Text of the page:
I remember first getting into film criticism when I was in elementary school. My grandpa, a big  cinephile, would come over on weekends and watch movies with me. This was of course not without his persistent commentary over most scenes, which could stretch a two-hour film an hour longer. He introduced me to Japanese filmmaker Akira Kurosawa with films like Seven Samurai (1954), dissected the trailer of Skyfall (2012) with me, and introduced me to Do the Right Thing (1989)—now one of my all-time favorites. When I got older, my interest in cinema grew, and I started to explore more films from the directors my grandpa introduced me to. I started to look into films such as Yojimbo (1961), Dr. No (1962), The Manchurian Candidate (1962), and Taxi Driver (1976). My taste in cinema was broadening, and with it, my understanding of the art form.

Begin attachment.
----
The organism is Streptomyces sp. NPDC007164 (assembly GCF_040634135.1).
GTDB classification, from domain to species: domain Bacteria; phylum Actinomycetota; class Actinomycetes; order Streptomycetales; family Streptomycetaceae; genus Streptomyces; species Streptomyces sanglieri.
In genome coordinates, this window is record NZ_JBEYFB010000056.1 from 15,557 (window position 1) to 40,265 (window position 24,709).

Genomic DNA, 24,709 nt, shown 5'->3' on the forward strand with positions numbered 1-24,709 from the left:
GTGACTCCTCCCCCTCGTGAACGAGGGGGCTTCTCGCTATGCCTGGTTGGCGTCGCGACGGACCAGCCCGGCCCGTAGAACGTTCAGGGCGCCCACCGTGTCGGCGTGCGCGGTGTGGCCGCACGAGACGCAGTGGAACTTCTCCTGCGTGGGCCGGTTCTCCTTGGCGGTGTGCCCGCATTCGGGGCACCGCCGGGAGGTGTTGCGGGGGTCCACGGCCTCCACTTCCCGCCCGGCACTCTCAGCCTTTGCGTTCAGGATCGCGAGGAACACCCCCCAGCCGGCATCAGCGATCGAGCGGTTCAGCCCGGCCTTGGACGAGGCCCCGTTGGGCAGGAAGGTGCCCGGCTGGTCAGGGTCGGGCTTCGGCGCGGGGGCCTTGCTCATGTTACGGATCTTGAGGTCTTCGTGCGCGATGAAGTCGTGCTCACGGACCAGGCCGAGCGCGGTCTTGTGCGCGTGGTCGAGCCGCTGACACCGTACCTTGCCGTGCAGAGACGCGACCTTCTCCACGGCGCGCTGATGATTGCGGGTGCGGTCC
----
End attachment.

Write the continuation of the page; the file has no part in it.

The reason I am passionate about cinema now is because my grandfather showed me what he loved when I was young. His appreciation and genuine passion for the art was what sparked my own interest in complex storytelling and film. I promise you that if you talk about what you love, then people will take interest and at least pay attention to what you are saying. So, when you see a movie out there that you can’t stop thinking about, share it—and make sure to share it with passion. 

Will Newman

Will Newman

William, who goes by Will, is a Junior in Highschool who is studying classical and jazz piano at Kinder Highschool for the Performing and Visual Arts. He lives in Houston and has a passion for film and film criticism shared with his brother. He currently writes for his school paper and has a film review column on a local newspaper's website. Some of Will’s favorite films include Do the Right Thing, Seven Samurai, The Godfather and Punch, Drunk, Love.

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